Episode #349: Joanne Black
Joanne Black is known as America’s leading authority on referral selling—the only sales strategy guaranteed to produce a qualified pipe and convert prospects to clients well more than 50 percent of the time. Joanne works with sales leaders and their teams to build a referral culture, fuel growth, and drive revenue. She is a member of the National Speakers Association and speaks at sales meetings and conferences with her signature talk “Referrals Are Retro: How to Build a Referral Culture in a Digital World.” Joanne is the author of No More Cold Calling™: The Breakthrough System That Will Leave Your Competition in the Dust, and Pick Up the Damn Phone!: How People, Not Technology, Seal the Deal.
Our Mission Is To Change The Negative Perception Of Sales People
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How do referrals work in the context of selling? When should you ask for referrals during the sales process? According to Joanne Black, when you close a deal, ask for a referral. They’ve signed on the dotted line and they believe in you. And when you ask, get intel. Learn as much as you can about the people they’ll refer to you. What else should you do? Find out in this episode of Sales Reinvented!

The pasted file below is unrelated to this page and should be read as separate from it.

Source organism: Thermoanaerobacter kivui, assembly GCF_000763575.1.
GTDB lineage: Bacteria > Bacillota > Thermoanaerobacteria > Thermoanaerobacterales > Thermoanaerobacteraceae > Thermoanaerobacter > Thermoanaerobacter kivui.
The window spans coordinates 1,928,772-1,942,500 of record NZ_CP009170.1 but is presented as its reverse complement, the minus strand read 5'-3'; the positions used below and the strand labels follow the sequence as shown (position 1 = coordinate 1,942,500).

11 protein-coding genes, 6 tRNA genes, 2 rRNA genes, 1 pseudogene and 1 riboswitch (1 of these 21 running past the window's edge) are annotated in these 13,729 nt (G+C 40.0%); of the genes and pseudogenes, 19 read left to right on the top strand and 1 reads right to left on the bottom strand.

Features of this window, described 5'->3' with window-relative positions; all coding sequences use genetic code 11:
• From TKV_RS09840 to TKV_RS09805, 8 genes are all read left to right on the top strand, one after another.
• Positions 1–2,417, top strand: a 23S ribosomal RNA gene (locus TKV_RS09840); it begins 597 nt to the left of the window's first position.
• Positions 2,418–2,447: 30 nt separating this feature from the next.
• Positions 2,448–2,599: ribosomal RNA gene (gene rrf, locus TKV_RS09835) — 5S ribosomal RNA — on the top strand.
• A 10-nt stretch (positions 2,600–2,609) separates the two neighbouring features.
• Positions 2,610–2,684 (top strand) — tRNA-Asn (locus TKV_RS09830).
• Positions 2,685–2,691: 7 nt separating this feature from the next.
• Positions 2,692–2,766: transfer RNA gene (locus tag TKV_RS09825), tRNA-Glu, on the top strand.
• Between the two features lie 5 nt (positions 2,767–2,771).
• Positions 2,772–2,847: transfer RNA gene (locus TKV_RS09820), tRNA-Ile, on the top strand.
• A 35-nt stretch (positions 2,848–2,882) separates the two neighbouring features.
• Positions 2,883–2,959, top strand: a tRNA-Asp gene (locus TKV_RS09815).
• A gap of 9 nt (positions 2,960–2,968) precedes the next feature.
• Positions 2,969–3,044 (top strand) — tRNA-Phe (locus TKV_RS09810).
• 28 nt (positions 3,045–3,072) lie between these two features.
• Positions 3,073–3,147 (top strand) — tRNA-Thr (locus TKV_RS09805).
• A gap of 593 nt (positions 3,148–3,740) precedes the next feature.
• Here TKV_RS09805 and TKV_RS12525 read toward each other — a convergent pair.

Outline of This Episode
- [1:28] What are referrals? How do they work in sales?
- [2:27] Common mistakes and how to avoid them
- [3:29] Why people—not social media—generate referrals
- [5:47] Advice for someone exploring referral-based sales
- [6:55] How to measure the success of a referral program